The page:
The monthly balance in Figure 11 above decreases from months 4 to 30 due to consumers paying down their balance transfer during the promotional period. Pay down begins after the balance is transferred and tends to stabilise at the end of the promotional period. At the end of the promotional period:

  • Some accounts in the cohort will have fully paid off and may become dormant or revert to transacting behaviour.
  • A further proportion will continue to revolve a balance which will tend to remain relatively static on average after the promotional period has ended.

As with the peak balance the inflection of the base curve is due to the length of the promotional period. If the promotional period was altered, the rate of pay down (the gradient of the base curve between ‘peak balances’ and ‘end of promotional period’) and the period in which balances became relatively constant (the inflection point at ‘end of promotional period’) would both change in response, reflecting consumers’ changing behaviours. These changes would impact the forecast interest income and hence profitability. This dynamic response by consumers to changes in product features is common to credit card profitability modelling, and understanding these dynamics is a key determinant of the accuracy of a firm’s models.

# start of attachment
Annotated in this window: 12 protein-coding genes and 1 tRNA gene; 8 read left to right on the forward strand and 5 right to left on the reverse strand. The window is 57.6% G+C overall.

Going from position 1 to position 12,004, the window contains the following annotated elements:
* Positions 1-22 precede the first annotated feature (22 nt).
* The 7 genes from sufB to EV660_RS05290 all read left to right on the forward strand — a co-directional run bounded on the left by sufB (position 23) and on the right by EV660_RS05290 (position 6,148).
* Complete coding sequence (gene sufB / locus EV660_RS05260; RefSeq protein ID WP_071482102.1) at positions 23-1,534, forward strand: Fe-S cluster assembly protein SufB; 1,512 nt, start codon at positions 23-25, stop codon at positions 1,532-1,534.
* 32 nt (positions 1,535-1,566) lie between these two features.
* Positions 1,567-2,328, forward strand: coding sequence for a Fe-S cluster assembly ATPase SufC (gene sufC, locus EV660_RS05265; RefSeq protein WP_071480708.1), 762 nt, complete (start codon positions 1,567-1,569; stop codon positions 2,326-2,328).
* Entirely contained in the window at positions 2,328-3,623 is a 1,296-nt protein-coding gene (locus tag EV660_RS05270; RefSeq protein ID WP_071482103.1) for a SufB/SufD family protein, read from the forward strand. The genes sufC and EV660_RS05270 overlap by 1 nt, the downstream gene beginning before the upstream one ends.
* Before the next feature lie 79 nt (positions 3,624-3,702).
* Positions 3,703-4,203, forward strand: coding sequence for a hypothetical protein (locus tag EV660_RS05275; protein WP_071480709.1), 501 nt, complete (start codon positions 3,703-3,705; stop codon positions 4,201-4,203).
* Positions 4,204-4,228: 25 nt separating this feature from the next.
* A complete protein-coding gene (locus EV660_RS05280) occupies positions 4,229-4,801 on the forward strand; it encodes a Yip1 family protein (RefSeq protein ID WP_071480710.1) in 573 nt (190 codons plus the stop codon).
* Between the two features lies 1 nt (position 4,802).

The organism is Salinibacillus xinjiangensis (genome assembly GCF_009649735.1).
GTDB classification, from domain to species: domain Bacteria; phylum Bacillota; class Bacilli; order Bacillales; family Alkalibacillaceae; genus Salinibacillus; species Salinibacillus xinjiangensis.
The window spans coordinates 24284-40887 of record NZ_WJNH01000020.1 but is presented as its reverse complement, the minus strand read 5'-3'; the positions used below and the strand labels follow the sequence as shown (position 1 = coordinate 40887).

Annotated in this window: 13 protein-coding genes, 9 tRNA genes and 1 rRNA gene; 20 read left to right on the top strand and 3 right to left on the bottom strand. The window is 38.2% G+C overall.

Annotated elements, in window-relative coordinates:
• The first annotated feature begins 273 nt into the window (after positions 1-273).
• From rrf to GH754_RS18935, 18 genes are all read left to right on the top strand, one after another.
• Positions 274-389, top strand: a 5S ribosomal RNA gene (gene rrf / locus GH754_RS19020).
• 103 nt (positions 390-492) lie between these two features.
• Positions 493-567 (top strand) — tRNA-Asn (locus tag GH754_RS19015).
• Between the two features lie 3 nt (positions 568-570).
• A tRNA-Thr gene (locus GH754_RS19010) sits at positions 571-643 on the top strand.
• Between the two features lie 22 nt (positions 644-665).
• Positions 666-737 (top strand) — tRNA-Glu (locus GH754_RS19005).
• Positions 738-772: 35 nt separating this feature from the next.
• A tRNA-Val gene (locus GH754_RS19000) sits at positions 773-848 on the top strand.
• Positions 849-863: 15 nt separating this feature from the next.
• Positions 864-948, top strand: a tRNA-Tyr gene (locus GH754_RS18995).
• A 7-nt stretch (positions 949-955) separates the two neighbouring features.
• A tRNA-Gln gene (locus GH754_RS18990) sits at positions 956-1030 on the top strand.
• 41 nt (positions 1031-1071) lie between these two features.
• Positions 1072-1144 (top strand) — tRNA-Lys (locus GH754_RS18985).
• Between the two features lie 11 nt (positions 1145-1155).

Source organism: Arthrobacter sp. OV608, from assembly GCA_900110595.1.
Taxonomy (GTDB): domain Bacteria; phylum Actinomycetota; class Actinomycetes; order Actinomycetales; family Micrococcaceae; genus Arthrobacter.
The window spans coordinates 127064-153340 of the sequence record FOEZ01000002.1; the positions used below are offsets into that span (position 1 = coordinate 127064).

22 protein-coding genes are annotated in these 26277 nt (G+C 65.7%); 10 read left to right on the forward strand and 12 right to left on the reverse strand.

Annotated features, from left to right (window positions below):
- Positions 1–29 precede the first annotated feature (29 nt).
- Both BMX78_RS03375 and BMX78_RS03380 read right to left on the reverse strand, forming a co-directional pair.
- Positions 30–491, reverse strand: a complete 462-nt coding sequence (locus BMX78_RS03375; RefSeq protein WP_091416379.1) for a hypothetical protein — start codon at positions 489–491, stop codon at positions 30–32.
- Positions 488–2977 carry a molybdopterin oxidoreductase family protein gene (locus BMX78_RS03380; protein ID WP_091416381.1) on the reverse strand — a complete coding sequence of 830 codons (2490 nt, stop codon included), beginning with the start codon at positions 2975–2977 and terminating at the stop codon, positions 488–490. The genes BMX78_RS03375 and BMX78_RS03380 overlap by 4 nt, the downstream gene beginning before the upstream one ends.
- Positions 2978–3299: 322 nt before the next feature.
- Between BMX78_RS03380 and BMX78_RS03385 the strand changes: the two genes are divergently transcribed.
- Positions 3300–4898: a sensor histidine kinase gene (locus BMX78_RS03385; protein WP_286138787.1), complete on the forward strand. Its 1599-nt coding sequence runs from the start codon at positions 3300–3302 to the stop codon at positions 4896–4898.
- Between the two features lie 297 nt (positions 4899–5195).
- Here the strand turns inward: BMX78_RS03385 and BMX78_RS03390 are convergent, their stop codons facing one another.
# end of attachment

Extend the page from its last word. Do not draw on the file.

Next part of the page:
Another way in which decisions about the product can affect balances (and ultimately profitability) is risk appetite and credit limit. In Figure 12 below, we consider two different cohorts, one higher risk and one lower risk, and look at their active balance base curves. Both exhibit similar shapes but we note some differences.